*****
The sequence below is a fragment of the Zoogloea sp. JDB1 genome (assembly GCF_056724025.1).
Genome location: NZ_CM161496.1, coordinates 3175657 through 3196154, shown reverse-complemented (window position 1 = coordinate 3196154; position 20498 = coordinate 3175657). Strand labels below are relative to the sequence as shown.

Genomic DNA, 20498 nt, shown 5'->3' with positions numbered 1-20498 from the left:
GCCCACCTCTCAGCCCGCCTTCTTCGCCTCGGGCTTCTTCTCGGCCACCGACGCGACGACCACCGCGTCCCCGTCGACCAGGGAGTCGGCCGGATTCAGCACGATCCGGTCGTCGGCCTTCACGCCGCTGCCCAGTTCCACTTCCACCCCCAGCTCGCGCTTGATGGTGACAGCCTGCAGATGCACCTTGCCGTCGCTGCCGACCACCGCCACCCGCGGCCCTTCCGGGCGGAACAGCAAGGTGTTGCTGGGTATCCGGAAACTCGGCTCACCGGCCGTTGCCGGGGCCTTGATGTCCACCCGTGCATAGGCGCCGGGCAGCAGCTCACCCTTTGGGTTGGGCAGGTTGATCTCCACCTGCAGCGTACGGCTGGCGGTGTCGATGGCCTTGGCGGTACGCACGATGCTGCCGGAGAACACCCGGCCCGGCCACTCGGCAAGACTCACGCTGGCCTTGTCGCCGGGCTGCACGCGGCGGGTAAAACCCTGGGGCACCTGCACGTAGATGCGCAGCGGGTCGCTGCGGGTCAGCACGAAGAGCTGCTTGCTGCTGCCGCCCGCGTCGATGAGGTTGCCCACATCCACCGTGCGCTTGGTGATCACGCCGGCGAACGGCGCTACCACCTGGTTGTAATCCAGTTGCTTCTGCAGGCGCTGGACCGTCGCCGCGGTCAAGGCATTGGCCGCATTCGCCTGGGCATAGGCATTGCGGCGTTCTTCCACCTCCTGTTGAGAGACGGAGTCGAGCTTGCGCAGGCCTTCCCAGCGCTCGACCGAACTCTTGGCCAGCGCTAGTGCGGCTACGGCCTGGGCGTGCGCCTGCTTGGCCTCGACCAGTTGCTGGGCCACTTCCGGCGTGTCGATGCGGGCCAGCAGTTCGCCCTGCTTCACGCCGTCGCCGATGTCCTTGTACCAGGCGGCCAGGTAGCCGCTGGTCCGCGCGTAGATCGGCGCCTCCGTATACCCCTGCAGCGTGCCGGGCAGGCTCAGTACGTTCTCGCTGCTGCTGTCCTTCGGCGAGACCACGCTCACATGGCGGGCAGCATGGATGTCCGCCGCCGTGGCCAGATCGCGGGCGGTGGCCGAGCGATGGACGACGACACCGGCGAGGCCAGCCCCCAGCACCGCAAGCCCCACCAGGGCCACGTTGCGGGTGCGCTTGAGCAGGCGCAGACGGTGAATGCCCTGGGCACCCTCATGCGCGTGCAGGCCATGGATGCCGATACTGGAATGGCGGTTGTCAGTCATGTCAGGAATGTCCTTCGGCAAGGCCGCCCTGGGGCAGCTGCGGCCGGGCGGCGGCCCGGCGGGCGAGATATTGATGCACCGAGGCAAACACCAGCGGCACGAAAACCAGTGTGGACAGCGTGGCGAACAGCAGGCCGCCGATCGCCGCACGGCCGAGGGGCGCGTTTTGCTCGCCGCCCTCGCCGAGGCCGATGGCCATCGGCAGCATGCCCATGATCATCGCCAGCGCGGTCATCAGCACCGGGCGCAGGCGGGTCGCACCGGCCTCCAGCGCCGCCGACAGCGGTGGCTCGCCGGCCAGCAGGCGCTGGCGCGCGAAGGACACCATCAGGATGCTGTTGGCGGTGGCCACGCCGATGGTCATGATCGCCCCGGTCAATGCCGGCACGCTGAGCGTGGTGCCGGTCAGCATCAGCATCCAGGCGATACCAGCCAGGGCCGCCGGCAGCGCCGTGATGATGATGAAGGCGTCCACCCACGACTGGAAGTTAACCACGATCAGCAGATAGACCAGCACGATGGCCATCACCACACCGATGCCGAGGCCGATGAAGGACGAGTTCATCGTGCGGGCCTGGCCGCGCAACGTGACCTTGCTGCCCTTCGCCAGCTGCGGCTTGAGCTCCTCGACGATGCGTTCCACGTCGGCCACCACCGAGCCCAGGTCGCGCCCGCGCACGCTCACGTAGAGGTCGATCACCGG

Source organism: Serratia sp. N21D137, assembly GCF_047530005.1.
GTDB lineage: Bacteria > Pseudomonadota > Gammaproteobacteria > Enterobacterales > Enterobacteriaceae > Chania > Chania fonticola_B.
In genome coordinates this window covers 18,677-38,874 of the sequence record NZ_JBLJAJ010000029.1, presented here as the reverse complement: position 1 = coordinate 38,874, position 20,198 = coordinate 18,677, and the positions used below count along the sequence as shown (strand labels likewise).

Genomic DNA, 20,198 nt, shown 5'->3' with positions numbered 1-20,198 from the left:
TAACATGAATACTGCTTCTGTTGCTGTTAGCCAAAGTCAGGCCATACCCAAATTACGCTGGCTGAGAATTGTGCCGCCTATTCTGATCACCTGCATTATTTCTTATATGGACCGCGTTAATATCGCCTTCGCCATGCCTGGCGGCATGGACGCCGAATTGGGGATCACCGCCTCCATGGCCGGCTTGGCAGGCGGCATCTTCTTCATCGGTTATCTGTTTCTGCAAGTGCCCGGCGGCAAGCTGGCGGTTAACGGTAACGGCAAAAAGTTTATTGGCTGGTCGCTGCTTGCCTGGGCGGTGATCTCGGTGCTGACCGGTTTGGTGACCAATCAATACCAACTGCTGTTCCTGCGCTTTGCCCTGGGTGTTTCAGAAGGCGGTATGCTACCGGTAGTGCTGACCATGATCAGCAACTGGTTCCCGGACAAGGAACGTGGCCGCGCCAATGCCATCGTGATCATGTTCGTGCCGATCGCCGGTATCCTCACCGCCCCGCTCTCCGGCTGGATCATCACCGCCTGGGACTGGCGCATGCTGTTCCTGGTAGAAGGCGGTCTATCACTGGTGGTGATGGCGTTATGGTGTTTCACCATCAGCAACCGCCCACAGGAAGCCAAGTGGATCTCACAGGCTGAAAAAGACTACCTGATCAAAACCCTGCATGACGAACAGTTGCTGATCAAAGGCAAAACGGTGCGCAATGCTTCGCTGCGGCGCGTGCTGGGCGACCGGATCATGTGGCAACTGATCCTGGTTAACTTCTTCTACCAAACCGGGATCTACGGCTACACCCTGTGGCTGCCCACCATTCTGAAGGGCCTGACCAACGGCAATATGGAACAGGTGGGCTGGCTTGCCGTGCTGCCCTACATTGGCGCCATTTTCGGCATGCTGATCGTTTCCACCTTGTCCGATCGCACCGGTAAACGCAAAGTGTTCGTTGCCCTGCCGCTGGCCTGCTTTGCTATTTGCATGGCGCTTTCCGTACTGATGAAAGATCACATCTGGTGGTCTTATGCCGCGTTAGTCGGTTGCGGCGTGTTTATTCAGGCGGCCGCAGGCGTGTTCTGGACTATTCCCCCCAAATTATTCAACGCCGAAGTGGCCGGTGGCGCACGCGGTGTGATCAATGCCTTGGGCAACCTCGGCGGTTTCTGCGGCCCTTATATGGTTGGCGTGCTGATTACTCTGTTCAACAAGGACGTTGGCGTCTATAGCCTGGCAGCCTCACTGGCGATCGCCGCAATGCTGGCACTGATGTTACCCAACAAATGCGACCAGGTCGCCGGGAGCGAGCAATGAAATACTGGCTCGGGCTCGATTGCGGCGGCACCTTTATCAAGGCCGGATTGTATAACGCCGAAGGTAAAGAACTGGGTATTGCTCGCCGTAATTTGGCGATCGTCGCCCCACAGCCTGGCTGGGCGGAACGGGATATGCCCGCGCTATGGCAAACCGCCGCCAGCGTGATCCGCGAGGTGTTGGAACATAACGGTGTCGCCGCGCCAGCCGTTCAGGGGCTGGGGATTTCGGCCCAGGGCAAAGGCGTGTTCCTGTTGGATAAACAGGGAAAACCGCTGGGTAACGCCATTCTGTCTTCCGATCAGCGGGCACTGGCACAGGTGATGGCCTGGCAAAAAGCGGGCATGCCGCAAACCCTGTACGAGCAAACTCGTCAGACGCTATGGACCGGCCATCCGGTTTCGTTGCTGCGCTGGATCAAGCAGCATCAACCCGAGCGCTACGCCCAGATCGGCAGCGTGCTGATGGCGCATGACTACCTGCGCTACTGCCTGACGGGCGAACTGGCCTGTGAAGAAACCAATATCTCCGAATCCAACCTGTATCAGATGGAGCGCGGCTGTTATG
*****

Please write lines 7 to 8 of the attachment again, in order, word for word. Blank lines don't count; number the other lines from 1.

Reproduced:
In genome coordinates this window covers 18,677-38,874 of the sequence record NZ_JBLJAJ010000029.1, presented here as the reverse complement: position 1 = coordinate 38,874, position 20,198 = coordinate 18,677, and the positions used below count along the sequence as shown (strand labels likewise).

Genomic DNA, 20,198 nt, shown 5'->3' with positions numbered 1-20,198 from the left: